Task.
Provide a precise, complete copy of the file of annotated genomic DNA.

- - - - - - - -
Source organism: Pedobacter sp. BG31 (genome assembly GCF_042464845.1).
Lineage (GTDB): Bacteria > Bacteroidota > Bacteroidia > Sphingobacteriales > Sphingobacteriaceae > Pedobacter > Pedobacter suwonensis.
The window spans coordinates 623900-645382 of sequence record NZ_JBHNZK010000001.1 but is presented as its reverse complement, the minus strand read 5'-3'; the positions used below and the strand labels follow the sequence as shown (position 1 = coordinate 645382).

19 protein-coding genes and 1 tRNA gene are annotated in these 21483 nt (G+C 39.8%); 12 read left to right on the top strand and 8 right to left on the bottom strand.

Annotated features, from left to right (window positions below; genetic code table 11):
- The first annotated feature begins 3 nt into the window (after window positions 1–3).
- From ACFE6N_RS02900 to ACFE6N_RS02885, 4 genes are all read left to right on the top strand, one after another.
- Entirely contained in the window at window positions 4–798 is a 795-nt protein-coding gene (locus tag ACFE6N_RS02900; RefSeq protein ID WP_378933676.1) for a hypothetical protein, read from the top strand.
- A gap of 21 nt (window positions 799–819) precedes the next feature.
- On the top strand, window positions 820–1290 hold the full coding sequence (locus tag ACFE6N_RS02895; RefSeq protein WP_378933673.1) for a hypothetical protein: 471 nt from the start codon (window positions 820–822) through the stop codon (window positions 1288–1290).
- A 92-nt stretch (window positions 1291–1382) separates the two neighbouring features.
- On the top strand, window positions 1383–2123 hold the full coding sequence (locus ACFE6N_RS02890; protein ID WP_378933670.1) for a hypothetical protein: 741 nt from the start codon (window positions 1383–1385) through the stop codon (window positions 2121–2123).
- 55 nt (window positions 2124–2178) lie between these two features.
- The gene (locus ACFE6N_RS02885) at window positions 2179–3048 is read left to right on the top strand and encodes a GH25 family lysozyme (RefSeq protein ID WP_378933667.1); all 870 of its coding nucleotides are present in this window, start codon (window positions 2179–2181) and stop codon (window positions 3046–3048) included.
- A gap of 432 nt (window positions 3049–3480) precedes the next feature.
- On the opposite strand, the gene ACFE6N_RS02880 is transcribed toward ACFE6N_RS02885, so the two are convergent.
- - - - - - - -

Source organism: Pedobacter sp. BG31 (genome assembly GCF_042464845.1).
Lineage (GTDB): Bacteria > Bacteroidota > Bacteroidia > Sphingobacteriales > Sphingobacteriaceae > Pedobacter > Pedobacter suwonensis.
The window spans coordinates 623900-645382 of sequence record NZ_JBHNZK010000001.1 but is presented as its reverse complement, the minus strand read 5'-3'; the positions used below and the strand labels follow the sequence as shown (position 1 = coordinate 645382).

19 protein-coding genes and 1 tRNA gene are annotated in these 21483 nt (G+C 39.8%); 12 read left to right on the top strand and 8 right to left on the bottom strand.

Annotated features, from left to right (window positions below; genetic code table 11):
- The first annotated feature begins 3 nt into the window (after window positions 1–3).
- From ACFE6N_RS02900 to ACFE6N_RS02885, 4 genes are all read left to right on the top strand, one after another.
- Entirely contained in the window at window positions 4–798 is a 795-nt protein-coding gene (locus tag ACFE6N_RS02900; RefSeq protein ID WP_378933676.1) for a hypothetical protein, read from the top strand.
- A gap of 21 nt (window positions 799–819) precedes the next feature.
- On the top strand, window positions 820–1290 hold the full coding sequence (locus tag ACFE6N_RS02895; RefSeq protein WP_378933673.1) for a hypothetical protein: 471 nt from the start codon (window positions 820–822) through the stop codon (window positions 1288–1290).
- A 92-nt stretch (window positions 1291–1382) separates the two neighbouring features.
- On the top strand, window positions 1383–2123 hold the full coding sequence (locus ACFE6N_RS02890; protein ID WP_378933670.1) for a hypothetical protein: 741 nt from the start codon (window positions 1383–1385) through the stop codon (window positions 2121–2123).
- 55 nt (window positions 2124–2178) lie between these two features.
- The gene (locus ACFE6N_RS02885) at window positions 2179–3048 is read left to right on the top strand and encodes a GH25 family lysozyme (RefSeq protein ID WP_378933667.1); all 870 of its coding nucleotides are present in this window, start codon (window positions 2179–2181) and stop codon (window positions 3046–3048) included.
- A gap of 432 nt (window positions 3049–3480) precedes the next feature.
- On the opposite strand, the gene ACFE6N_RS02880 is transcribed toward ACFE6N_RS02885, so the two are convergent.